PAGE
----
Charles Dickens

3, which rolls back upon No. 4, and so on, until No. 7 is heard to curse and swear, nearly a quarter of a mile behind.

BLACK DRIVER (louder than before). 'Pill!'

Horses make another struggle to get up the bank, and again the coach rolls backward.

BLACK DRIVER (louder than before). 'Pe-e-e-ill!'

Horses make a desperate struggle.

BLACK DRIVER (recovering spirits). 'Hi, Jiddy, Jiddy, Pill!'

Horses make another effort.

BLACK DRIVER (with great vigour). 'Ally Loo! Hi. Jiddy, Jiddy. Pill. Ally Loo!'

Horses almost do it.

BLACK DRIVER (with his eyes starting out of his head). 'Lee, den. Lee, dere. Hi. Jiddy, Jiddy. Pill. Ally Loo. Lee-e-e-e-e!'

They run up the bank, and go down again on the other side at a fearful pace. It is impossible to stop them, and at the bottom there is a deep hollow, full of water. The coach rolls frightfully. The insides scream. The mud and water fly about us. The black driver dances like a madman. Suddenly we are all right by some extraordinary means, and stop to breathe.

A black friend of the black driver is sitting on a fence. The black driver recognises him by twirling his head round and round like a harlequin, rolling his eyes, shrugging his shoulders, and grinning from ear to ear. He stops short, turns to me, and says:

'We shall get you through sa, like a fiddle, and hope a please you when we get you through sa. Old 'ooman at home sa:' chuckling very much. 'Outside gentleman sa, he often remember old 'ooman at home sa,' grinning again.

'Ay ay, we'll take care of the old woman. Don't be afraid.'

The black driver grins again, but there is another hole, and beyond that, another bank, close before us. So he stops short: cries (to the horses again) 'Easy. Easy den. Ease. Steady. Hi. Jiddy. Pill. Ally. Loo,' but never 'Lee!' until we are reduced to the very last extremity, and are in the midst of difficulties, extrication from which appears to be all but impossible.

And so we do the ten miles or thereabouts in two hours and a half; breaking no bones, though bruising a great many; and in short getting through the distance, 'like a fiddle.'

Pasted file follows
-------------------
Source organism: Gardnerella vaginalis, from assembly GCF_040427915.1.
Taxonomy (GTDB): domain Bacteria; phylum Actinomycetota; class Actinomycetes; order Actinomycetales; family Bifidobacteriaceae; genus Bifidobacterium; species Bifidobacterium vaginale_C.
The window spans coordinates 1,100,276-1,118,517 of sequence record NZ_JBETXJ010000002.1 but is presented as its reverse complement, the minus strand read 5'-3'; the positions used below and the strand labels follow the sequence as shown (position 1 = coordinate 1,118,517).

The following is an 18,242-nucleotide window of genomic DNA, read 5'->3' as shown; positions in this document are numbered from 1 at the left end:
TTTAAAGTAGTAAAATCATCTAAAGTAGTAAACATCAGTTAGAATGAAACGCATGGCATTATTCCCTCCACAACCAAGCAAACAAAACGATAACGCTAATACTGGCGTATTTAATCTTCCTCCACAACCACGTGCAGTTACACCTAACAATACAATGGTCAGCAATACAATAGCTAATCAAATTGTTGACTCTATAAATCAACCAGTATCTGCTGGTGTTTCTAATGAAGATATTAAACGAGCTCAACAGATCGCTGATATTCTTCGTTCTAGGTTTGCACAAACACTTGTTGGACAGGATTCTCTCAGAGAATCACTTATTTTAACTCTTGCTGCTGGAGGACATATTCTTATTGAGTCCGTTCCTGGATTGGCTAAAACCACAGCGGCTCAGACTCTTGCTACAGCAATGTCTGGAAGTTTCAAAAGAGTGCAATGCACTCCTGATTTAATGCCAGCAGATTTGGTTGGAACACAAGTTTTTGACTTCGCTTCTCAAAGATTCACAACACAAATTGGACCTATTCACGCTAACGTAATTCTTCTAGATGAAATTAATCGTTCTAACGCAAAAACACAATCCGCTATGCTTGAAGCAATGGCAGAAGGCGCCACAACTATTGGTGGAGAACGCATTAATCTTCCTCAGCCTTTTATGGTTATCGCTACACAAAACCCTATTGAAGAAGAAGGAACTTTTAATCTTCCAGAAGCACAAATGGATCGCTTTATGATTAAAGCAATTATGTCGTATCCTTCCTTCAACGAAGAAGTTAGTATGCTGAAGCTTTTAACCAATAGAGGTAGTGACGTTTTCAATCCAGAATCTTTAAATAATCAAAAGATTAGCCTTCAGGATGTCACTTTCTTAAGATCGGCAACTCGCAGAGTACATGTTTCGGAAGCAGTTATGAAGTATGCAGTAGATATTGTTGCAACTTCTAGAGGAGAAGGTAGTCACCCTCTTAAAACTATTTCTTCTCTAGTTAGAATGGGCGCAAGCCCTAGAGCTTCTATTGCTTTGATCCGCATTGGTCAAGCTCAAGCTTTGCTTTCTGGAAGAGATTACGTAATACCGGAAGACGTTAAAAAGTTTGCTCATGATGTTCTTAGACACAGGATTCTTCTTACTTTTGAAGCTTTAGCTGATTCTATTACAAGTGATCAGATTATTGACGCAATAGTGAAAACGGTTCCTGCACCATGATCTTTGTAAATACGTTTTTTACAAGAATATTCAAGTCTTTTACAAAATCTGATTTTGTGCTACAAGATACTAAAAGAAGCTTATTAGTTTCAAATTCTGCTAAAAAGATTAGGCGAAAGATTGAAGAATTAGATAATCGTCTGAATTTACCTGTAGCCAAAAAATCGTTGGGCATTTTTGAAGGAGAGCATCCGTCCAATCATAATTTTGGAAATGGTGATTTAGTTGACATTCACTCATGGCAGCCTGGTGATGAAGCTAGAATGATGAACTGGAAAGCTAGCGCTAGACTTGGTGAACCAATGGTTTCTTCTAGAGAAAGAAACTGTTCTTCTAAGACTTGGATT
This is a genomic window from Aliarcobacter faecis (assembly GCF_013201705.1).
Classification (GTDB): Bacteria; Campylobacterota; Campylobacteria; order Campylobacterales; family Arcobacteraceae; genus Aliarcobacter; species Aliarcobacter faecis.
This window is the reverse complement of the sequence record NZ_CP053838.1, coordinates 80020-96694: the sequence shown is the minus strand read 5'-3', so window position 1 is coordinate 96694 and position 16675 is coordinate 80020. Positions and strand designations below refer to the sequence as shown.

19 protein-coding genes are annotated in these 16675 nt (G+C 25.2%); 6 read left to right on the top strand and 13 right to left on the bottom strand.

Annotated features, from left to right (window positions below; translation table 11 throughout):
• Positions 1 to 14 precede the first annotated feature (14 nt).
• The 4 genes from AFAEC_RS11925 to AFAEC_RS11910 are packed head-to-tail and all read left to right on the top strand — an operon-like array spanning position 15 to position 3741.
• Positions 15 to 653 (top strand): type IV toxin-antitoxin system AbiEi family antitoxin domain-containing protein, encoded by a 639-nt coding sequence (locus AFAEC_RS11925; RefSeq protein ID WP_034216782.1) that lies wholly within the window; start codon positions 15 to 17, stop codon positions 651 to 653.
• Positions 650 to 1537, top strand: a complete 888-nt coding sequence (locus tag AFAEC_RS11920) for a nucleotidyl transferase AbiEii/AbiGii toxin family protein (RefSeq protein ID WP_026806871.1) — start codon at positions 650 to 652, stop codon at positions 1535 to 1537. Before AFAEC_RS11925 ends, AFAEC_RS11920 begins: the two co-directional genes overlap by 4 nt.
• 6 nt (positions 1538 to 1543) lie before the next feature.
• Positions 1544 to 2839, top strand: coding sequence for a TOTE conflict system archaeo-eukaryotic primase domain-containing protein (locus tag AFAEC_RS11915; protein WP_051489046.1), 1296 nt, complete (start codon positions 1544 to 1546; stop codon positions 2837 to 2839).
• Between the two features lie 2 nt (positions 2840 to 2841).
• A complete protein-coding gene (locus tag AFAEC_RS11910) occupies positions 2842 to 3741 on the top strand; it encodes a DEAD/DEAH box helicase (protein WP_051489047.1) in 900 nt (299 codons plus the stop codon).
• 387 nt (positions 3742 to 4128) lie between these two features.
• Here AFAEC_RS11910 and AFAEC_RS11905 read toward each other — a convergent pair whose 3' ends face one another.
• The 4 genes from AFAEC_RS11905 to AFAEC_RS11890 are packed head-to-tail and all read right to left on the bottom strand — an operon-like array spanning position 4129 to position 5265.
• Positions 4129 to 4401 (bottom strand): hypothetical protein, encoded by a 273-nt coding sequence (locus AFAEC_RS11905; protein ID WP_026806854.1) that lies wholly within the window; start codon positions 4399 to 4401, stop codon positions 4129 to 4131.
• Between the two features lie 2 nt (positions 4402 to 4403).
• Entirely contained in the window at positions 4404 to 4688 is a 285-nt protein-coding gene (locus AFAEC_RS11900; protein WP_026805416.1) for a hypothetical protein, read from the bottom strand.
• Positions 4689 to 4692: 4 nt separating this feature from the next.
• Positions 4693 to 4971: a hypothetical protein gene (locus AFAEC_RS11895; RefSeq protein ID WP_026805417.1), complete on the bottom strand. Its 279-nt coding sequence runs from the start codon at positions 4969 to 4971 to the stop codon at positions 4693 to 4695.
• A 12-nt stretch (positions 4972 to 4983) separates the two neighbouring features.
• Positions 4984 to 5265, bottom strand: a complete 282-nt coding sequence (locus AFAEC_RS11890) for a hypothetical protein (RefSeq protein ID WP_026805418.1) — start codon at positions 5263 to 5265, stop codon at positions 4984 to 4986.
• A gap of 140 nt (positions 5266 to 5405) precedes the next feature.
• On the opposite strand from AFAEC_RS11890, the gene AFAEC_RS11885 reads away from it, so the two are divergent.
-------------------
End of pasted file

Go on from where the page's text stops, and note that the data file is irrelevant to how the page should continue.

This singular kind of coaching terminates at Fredericksburgh, whence there is a railway to Richmond. The tract of country through which it takes its course was once productive; but the soil has been exhausted by the system of employing a great amount of slave labour in forcing crops, without strengthening the land: and it is now little better than a sandy desert overgrown with trees. Dreary and uninteresting as its aspect is, I was glad to the heart to find anything on which one of the curses of this horrible institution has fallen; and had greater pleasure in contemplating the withered ground, than the richest and most thriving cultivation in the same place could possibly have afforded me.

In this district, as in all others where slavery sits brooding, (I have frequently heard this admitted, even by those who are its warmest advocates:) there is an air of ruin and decay abroad, which is inseparable from the system. The barns and outhouses are mouldering away; the sheds are patched and half roofless; the log cabins (built in Virginia with external chimneys made of clay or wood) are squalid in the last degree. There is no look of decent comfort anywhere. The miserable stations by the railway side, the great wild wood-yards, whence the engine is supplied with fuel; the negro children rolling on the ground before the cabin doors, with dogs and pigs; the biped beasts of burden slinking past: gloom and dejection are upon them all.

In the negro car belonging to the train in which we made this journey, were a mother and her children who had just been purchased; the husband and father being left behind with their old owner. The children cried the whole way, and the mother was misery's picture. The champion of Life, Liberty, and the Pursuit of Happiness, who had bought them, rode in the same train; and, every time we stopped, got down to see that they were safe.